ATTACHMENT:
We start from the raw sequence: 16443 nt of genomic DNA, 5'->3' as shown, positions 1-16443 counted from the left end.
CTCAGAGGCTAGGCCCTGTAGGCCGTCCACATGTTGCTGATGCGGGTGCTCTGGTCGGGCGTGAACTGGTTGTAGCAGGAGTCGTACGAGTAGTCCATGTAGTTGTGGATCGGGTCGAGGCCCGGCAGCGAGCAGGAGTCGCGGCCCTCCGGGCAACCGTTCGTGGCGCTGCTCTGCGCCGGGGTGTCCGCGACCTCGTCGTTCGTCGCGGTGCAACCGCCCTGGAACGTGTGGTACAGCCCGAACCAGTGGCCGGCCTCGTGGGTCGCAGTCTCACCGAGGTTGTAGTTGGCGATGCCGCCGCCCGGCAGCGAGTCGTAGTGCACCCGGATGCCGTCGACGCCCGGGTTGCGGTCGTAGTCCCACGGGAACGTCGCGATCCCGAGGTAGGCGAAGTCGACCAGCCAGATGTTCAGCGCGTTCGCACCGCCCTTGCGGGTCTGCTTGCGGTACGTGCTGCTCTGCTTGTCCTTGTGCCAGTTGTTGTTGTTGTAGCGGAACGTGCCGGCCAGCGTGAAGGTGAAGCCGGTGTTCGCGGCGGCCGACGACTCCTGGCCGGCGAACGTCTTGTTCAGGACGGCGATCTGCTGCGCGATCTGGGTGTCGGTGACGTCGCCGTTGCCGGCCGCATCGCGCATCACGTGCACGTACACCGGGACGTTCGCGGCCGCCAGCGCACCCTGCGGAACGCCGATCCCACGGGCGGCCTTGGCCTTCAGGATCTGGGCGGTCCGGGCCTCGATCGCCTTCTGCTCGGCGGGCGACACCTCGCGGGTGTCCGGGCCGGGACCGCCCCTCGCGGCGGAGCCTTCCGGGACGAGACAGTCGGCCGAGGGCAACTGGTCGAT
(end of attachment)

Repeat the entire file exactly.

We start from the raw sequence: 16443 nt of genomic DNA, 5'->3' as shown, positions 1-16443 counted from the left end.
CTCAGAGGCTAGGCCCTGTAGGCCGTCCACATGTTGCTGATGCGGGTGCTCTGGTCGGGCGTGAACTGGTTGTAGCAGGAGTCGTACGAGTAGTCCATGTAGTTGTGGATCGGGTCGAGGCCCGGCAGCGAGCAGGAGTCGCGGCCCTCCGGGCAACCGTTCGTGGCGCTGCTCTGCGCCGGGGTGTCCGCGACCTCGTCGTTCGTCGCGGTGCAACCGCCCTGGAACGTGTGGTACAGCCCGAACCAGTGGCCGGCCTCGTGGGTCGCAGTCTCACCGAGGTTGTAGTTGGCGATGCCGCCGCCCGGCAGCGAGTCGTAGTGCACCCGGATGCCGTCGACGCCCGGGTTGCGGTCGTAGTCCCACGGGAACGTCGCGATCCCGAGGTAGGCGAAGTCGACCAGCCAGATGTTCAGCGCGTTCGCACCGCCCTTGCGGGTCTGCTTGCGGTACGTGCTGCTCTGCTTGTCCTTGTGCCAGTTGTTGTTGTTGTAGCGGAACGTGCCGGCCAGCGTGAAGGTGAAGCCGGTGTTCGCGGCGGCCGACGACTCCTGGCCGGCGAACGTCTTGTTCAGGACGGCGATCTGCTGCGCGATCTGGGTGTCGGTGACGTCGCCGTTGCCGGCCGCATCGCGCATCACGTGCACGTACACCGGGACGTTCGCGGCCGCCAGCGCACCCTGCGGAACGCCGATCCCACGGGCGGCCTTGGCCTTCAGGATCTGGGCGGTCCGGGCCTCGATCGCCTTCTGCTCGGCGGGCGACACCTCGCGGGTGTCCGGGCCGGGACCGCCCCTCGCGGCGGAGCCTTCCGGGACGAGACAGTCGGCCGAGGGCAACTGGTCGAT